LEADER 00000cam a22004458i 4500 
001    948878683 
003    OCoLC 
005    20160909093432.0 
008    160505s2016    nyuaf    b    001 0 eng   
010    2016012384 
020    9781610397230|q(hardback) 
020    1610397231|q(hardback) 
035    (OCoLC)948878683 
042    pcc 
049    CIBA 
050 00 HQ755.8|b.L4894 2016 
082 00 649/.1|223 
100 1  LeVine, Robert A.|q(Robert Alan),|d1932-|eauthor. 
245 10 Do parents matter? :|bwhy Japanese babies sleep soundly, 
       Mexican siblings don't fight, and American parents should 
       just relax /|cRobert A. LeVine and Sarah LeVine. 
250    First edition. 
263    1606 
264  1 New York :|bPublicAffairs,|c[2016] 
300    xxiii, 238 pages, 8 unnumbered pages of plates :
       |billustrations ;|c22 cm 
336    text|btxt|2rdacontent 
337    unmediated|bn|2rdamedia 
338    volume|bnc|2rdacarrier 
504    Includes bibliographical references (pages 195-222) and 
505 0  We the parents: a worldwide perspective -- Parent-blaming 
       in America -- Expecting: pregnancy and birth -- Infant 
       care: a world of questions... and some answers -- Mother 
       and infant: face-to-face or skin-to-skin? -- Sharing child
       care: Mom is not enough -- Training toddlers: talking, 
       toileting, tantrums, and tasks -- Childhood: school, 
       responsibility, and control -- Precocious children: 
       cultural priming by parents and others -- Conclusions. 
520    "In some parts of northwestern Nigeria, mothers studiously
       avoid making eye contact with their babies. Some Chinese 
       parents go out of their way to seek confrontation with 
       their toddlers. Japanese parents almost universally co-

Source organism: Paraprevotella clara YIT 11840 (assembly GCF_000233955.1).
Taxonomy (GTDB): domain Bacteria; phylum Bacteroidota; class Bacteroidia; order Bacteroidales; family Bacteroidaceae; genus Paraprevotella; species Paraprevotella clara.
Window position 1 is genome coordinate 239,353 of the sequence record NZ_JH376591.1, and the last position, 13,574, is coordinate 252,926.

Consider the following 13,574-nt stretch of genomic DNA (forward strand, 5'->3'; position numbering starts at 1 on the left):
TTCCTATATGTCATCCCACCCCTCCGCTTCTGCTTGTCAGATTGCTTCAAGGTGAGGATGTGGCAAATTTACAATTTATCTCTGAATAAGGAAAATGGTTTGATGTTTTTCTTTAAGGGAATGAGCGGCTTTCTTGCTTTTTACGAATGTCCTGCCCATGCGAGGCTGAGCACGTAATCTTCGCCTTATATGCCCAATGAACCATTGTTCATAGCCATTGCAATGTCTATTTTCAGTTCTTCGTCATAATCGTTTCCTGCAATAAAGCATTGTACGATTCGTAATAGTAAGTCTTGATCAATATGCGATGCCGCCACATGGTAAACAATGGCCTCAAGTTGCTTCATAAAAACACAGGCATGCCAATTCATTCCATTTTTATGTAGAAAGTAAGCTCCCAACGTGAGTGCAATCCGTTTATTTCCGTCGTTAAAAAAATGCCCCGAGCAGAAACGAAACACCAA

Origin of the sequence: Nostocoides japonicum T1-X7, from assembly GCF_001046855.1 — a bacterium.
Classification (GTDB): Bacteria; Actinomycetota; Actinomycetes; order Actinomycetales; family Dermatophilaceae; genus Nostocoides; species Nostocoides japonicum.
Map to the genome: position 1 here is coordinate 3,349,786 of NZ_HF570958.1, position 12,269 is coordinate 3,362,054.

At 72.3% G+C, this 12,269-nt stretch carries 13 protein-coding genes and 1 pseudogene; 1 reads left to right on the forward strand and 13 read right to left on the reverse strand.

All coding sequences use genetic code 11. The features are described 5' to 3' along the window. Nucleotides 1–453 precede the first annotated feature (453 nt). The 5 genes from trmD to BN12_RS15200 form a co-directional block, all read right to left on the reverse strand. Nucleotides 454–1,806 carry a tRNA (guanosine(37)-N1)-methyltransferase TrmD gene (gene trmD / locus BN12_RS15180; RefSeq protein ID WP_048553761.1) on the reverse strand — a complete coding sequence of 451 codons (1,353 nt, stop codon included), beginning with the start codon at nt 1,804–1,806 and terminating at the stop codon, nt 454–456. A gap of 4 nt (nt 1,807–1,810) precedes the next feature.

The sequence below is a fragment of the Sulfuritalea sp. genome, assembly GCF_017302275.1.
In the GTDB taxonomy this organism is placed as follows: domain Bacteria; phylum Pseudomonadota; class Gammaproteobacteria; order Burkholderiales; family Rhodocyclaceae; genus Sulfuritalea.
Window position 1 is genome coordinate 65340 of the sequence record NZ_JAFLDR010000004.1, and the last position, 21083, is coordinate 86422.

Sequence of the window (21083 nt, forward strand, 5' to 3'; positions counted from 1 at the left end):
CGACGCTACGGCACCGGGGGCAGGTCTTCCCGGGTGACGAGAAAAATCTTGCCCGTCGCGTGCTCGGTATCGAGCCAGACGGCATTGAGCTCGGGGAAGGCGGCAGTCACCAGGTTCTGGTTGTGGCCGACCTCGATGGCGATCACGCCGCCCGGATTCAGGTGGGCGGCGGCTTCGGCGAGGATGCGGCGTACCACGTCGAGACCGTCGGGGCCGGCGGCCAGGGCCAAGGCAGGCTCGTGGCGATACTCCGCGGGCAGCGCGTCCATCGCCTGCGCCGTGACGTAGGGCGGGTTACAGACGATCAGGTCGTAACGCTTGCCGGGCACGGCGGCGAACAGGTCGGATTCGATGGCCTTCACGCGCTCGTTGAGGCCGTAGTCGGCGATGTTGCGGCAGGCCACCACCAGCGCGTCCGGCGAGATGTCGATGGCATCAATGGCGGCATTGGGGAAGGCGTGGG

sleep with their infants, sometimes continuing to share a 
       bed with them until age ten. Yet all these parents are as 
       likely as Americans to have loving relationships with 
       happy children. If these practices seem bizarre, or their 
       results seem counterintuitive, it's not necessarily 
       because other cultures have discovered the keys to 
       understanding children. It might be more appropriate to 
       say there are no keys-but Americans are driving themselves
       crazy trying to find them. When we're immersed in news 
       articles and scientific findings proclaiming the 
       importance of some factor or other, we often miss the 
       bigger picture: that parents can only affect their 
       children so much. Robert and Sarah LeVine, married 
       anthropologists at Harvard University, have spent their 
       lives researching parenting across the globe-starting with
       a trip to visit the Hausa people of Nigeria as newlyweds 
       in 1969. Their decades of original research provide a new 
       window onto the challenges of parenting and the ways that 
       it is shaped by economic, cultural, and familial 
       traditions. Their ability to put our modern struggles into
       global and historical perspective should calm many a 
       nervous mother or father's nerves. It has become a truism 
       to say that American parents are exhausted and 
       overstressed about the health, intelligence, happiness, 
       and success of their children. But as Robert and Sarah 
       LeVine show, this is all part of our culture. And a look 
       around the world may be just the thing to remind us that 
       there are plenty of other choices to make"--|cProvided by 
650  0 Parenting|vCross-cultural studies. 
650  0 Child rearing|vCross-cultural studies. 
650  0 Child development|vCross-cultural studies. 
650  0 Families|vCross-cultural studies. 
650  0 Ethnopsychology. 
700 1  LeVine, Sarah,|d1940-|eauthor. 
776 08 |iOnline version:|aLeVine, Robert Alan, 1932- author.|tDo 
       parents matter?|bFirst edition.|dNew York : PublicAffairs,
       [2016]|z9781610397247|w(DLC)  2016021480 
994    C0|bCIB 
 Eastham-Children's Coll.  PARENT 649 LEV     AVAILABLE
 CCCC Collection  HQ755.8 .L4894 2016     AVAILABLE
 Falmouth-Adult Collection  649.1 LEV     AVAILABLE
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